Silfra is the impressive result of a musical collaboration that developed gradually and organically over more than two years. American violinist Hilary Hahn and German pianist Hauschka were introduced by the American folk musician Tom Brosseau, who is signed to the same label as Hauschka. He and Brosseau had recently done a joint concert tour of the United States, and shortly before that Hilary Hahn had featured on Brosseau s album Grand Forks. So when the award-winning violinist performed a concert in Dusseldorf in October 2008, Brosseau made sure that Hauschka was in the audience. The mood at their brief meeting after the concert was positive and friendly, although at that point there was no talk of them working together. This changed a few weeks later, however, when Hauschka performed with Brosseau and the Magik*Magik Orchestra at the Hotel Utah in San Francisco, and Hilary Hahn joined them for the last, improvised piece. An idea was born. Another few weeks passed before Hahn and Hauschka had the opportunity to discuss it in more detail. Both knew that they wanted to work together on something completely new. The idea was to find a form of collaboration that would allow them to venture into new musical terrain but still preserve their singular virtuosity. There was to be no specific objective, however the project was centred on exploration and experimentation. Both of these exceptionally gifted musicians have said that their curiosity about and interested in the other person s work was an important motivation behind their collaboration.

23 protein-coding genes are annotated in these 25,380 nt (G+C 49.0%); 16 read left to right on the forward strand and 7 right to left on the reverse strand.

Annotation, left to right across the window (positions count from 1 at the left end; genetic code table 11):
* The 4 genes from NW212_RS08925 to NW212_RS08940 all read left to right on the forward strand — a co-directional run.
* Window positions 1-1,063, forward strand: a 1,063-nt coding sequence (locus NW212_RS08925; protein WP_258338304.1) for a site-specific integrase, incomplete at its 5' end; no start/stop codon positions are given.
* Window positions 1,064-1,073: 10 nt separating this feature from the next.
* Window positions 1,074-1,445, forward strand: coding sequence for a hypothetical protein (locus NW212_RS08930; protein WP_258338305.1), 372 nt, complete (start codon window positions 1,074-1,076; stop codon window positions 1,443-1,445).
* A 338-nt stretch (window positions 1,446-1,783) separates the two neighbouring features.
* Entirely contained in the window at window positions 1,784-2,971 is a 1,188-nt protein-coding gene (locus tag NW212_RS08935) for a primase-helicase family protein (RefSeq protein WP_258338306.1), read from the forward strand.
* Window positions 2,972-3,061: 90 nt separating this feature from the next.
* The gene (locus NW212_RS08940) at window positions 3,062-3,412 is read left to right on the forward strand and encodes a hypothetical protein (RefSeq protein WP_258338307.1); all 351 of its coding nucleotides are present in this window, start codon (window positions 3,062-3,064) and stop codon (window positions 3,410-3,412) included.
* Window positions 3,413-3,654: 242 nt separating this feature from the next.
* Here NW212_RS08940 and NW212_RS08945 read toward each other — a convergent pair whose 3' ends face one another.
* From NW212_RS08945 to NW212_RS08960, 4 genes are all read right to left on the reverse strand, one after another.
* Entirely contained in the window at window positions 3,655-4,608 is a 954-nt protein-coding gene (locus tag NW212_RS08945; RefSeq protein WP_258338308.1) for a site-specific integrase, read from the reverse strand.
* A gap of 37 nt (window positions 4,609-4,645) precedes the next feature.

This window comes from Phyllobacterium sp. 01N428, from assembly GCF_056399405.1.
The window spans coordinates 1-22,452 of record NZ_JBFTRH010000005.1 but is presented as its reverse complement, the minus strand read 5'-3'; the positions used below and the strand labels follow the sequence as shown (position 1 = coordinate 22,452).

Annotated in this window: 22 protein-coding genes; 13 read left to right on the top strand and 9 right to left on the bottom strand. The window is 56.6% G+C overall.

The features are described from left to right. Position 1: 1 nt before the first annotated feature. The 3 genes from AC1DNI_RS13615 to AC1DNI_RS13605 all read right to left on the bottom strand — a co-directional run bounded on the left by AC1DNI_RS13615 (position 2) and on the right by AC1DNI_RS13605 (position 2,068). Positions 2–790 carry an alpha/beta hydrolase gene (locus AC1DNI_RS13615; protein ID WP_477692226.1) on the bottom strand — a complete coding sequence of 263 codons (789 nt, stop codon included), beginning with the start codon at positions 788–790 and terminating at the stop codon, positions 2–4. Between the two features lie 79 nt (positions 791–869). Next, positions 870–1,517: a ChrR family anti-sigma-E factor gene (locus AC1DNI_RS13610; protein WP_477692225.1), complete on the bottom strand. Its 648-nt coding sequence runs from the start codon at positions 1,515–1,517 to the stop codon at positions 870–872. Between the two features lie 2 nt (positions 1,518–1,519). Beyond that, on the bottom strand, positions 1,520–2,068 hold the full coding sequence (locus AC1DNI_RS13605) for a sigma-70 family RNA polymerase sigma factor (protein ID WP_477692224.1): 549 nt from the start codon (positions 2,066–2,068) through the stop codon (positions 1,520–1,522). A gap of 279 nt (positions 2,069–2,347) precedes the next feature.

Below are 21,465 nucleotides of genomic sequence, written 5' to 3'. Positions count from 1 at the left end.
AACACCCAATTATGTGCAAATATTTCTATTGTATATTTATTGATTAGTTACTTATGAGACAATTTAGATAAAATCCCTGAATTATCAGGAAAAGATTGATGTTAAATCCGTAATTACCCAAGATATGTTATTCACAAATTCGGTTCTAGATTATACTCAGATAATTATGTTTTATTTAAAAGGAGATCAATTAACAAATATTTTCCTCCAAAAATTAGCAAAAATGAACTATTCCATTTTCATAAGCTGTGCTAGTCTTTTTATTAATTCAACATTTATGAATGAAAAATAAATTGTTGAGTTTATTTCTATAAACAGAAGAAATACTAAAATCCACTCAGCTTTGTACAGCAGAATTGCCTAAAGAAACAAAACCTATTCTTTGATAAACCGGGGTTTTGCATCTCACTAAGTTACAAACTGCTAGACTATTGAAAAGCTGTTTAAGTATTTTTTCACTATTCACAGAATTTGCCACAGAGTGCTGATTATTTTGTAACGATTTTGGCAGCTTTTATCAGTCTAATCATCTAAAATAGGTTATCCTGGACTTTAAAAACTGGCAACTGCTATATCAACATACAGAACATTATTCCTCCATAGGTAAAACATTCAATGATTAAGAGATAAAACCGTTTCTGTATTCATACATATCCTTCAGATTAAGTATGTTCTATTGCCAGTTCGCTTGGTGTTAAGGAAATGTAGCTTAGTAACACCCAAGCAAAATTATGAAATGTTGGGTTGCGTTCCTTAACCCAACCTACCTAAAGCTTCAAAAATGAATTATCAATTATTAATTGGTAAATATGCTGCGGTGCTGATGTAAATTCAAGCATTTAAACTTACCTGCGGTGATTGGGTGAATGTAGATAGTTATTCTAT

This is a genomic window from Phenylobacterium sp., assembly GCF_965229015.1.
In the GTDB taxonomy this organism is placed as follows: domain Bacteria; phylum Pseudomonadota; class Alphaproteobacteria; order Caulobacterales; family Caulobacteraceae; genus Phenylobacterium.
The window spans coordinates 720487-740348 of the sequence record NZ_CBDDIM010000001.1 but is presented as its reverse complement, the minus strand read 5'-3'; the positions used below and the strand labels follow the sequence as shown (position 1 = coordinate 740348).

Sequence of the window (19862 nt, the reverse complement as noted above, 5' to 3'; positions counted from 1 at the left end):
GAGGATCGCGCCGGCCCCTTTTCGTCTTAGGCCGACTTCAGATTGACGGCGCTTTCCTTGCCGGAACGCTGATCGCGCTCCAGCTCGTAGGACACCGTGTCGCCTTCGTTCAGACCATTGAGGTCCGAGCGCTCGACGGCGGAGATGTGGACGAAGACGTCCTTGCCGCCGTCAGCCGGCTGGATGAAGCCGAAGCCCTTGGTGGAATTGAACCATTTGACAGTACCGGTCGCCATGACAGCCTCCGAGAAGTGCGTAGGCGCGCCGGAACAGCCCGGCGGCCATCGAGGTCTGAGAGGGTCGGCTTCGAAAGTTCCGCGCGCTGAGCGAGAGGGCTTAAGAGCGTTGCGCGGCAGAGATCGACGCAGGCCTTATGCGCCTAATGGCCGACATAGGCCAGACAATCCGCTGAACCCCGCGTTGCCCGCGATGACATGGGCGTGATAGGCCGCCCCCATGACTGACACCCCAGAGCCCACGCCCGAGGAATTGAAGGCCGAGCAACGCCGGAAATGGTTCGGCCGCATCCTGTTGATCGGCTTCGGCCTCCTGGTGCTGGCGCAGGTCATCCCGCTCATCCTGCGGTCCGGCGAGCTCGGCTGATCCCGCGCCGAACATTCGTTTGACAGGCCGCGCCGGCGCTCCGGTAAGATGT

Hahn and Hauschka began rehearsing together in early 2009 although these cannot really be described as rehearsals in a traditional sense. Through improvisation they discovered more about their respective musical approaches while defining a shared musical language.When they were in different parts of the world they would send each other music files and then improvise on these pieces or layer them with additional sound tracks. The only public indication of their collaboration was when Hahn played solo violin on the track Girls on Hauschka s album Salon des Amateurs, which was released in 2011.
For Hauschka, who prepares the strings of his piano with small pieces of metal, clips or different kinds of foils to create new sounds and modify the dynamics of the instrument, improvisation is a crucial element in his everyday life as a performer. And for Hahn, too, improvising is a way of adding new dimensions to her interpretations of composed works.
In early 2011 Hauschka and Hahn first began talking about going into the recording studio. Here, too, the process itself was the goal, and for this reason they didn t tell anyone what they were planning neither their colleagues nor their record companies were informed, so that no commissioning agent or external pressure could influence the outcome of their collaborative efforts. In May 2011 Hahn and Hauschka met at the prestigious Greenhouse Studios in Reykjavik, Iceland. They took no scores with them and ignored the set pieces they had already developed, as everything they were going to record was to be improvised.
The only exception to this was the piano line of Krakow. Hauschka had previously sent this to Hahn and asked her to improvise on it. Its sepia-tinted nostalgia intrigued her. During the recordings, they revisited the track and Hahn reworked the violin parts on the spot. Krakow is also the only track on the album where Hauschka did not prepare the piano.
This unconventional working method after all, musicians usually go into the studio to record music they have already prepared enabled Hahn and Hauschka to integrate the prevailing mood and their spontaneous impressions into their recondings. Producer Valgeir SigurÃ°sson, who has worked with a diverse array of artists ranging from BjÃ¶rk to Bonnie Prince Billie, und
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